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If you want to know who really controls Tejon Ranch Co. (NYSE:TRC), then you'll have to look at the makeup of its share registry. Insiders often own a large chunk of younger, smaller, companies while huge companies tend to have institutions as shareholders. Warren Buffett said that he likes "a business with enduring competitive advantages that is run by able and owner-oriented people." So it's nice to see some insider ownership, because it may suggest that management is owner-oriented.
Tejon Ranch is a smaller company with a market capitalization of US$504m, so it may still be flying under the radar of many institutional investors. In the chart below, we can see that institutions are noticeable on the share registry. Let's delve deeper into each type of owner, to discover more about Tejon Ranch.
What Does The Institutional Ownership Tell Us About Tejon Ranch?
Institutions typically measure themselves against a benchmark when reporting to their own investors, so they often become more enthusiastic about a stock once it's included in a major index. We would expect most companies to have some institutions on the register, especially if they are growing.
As you can see, institutional investors have a fair amount of stake in Tejon Ranch. This can indicate that the company has a certain degree of credibility in the investment community. However, it is best to be wary of relying on the supposed validation that comes with institutional investors. They too, get it wrong sometimes. When multiple institutions own a stock, there's always a risk that they are in a 'crowded trade'. When such a trade goes wrong, multiple parties may compete to sell stock fast. This risk is higher in a company without a history of growth. You can see Tejon Ranch's historic earnings and revenue below, but keep in mind there's always more to the story.
Investors should note that institutions actually own more than half the company, so they can collectively wield significant power. It looks like hedge funds own 14% of Tejon Ranch shares. That worth noting, since hedge funds are often quite active investors, who may try to influence management. Many want to see value creation (and a higher share price) in the short term or medium term. Our data shows that Towerview LLC is the largest shareholder with 14% of shares outstanding. In comparison, the second and third largest shareholders hold about 6.3% and 5.5% of the stock. In addition, we found that Gregory Bielli, the CEO has 0.9% of the shares allocated to their name.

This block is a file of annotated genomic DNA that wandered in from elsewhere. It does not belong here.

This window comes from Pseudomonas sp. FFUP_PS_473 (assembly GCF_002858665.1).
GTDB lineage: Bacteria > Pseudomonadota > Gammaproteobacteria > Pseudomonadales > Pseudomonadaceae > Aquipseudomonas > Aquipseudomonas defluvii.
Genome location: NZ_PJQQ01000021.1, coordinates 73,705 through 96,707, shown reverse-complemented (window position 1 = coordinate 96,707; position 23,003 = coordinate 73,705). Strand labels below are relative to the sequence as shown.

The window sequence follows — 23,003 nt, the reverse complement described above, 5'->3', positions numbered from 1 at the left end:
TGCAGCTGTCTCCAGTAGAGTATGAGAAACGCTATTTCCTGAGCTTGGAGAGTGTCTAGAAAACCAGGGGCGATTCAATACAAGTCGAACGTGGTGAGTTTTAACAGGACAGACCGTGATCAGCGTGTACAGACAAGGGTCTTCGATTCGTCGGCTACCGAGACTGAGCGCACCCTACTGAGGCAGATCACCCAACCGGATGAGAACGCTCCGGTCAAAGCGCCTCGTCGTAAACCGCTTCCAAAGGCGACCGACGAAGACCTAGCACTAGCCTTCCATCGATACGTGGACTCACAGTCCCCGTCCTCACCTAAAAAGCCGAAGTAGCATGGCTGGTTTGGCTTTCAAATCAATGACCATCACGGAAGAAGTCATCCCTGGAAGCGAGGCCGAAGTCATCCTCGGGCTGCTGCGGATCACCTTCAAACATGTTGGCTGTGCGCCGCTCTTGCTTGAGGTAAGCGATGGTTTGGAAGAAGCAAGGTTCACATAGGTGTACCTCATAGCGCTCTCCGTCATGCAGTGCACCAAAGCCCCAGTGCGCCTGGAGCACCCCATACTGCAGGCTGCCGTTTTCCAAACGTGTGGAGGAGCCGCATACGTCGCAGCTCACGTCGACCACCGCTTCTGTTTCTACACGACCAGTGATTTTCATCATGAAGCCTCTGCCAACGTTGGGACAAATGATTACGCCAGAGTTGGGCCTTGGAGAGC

A closer look at our ownership figures suggests that the top 11 shareholders have a combined ownership of 50% implying that no single shareholder has a majority.
While studying institutional ownership for a company can add value to your research, it is also a good practice to research analyst recommendations to get a deeper understand of a stock's expected performance. While there is some analyst coverage, the company is probably not widely covered. So it could gain more attention, down the track.
Insider Ownership Of Tejon Ranch
The definition of an insider can differ slightly between different countries, but members of the board of directors always count. The company management answer to the board and the latter should represent the interests of shareholders. Notably, sometimes top-level managers are on the board themselves.
I generally consider insider ownership to be a good thing. However, on some occasions it makes it more difficult for other shareholders to hold the board accountable for decisions.
We can see that insiders own shares in Tejon Ranch Co.. In their own names, insiders own US$35m worth of stock in the US$504m company. It is good to see some investment by insiders, but it might be worth checking if those insiders have been buying.
General Public Ownership
With a 28% ownership, the general public have some degree of sway over Tejon Ranch. While this size of ownership may not be enough to sway a policy decision in their favour, they can still make a collective impact on company policies.
It's always worth thinking about the different groups who own shares in a company. But to understand Tejon Ranch better, we need to consider many other factors. Consider for instance, the ever-present spectre of investment risk. We've identified 1 warning sign with Tejon Ranch , and understanding them should be part of your investment process.
If you would prefer discover what analysts are predicting in terms of future growth, do not miss this free report on analyst forecasts.
NB: Figures in this article are calculated using data from the last twelve months, which refer to the 12-month period ending on the last date of the month the financial statement is dated. This may not be consistent with full year annual report figures.
This article by Simply Wall St is general in nature. We provide commentary based on historical data and analyst forecasts only using an unbiased methodology and our articles are not intended to be financial advice. It does not constitute a recommendation to buy or sell any stock, and does not take account of your objectives, or your financial situation. We aim to bring you long-term focused analysis driven by fundamental data. Note that our analysis may not factor in the latest price-sensitive company announcements or qualitative material. Simply Wall St has no position in any stocks mentioned.
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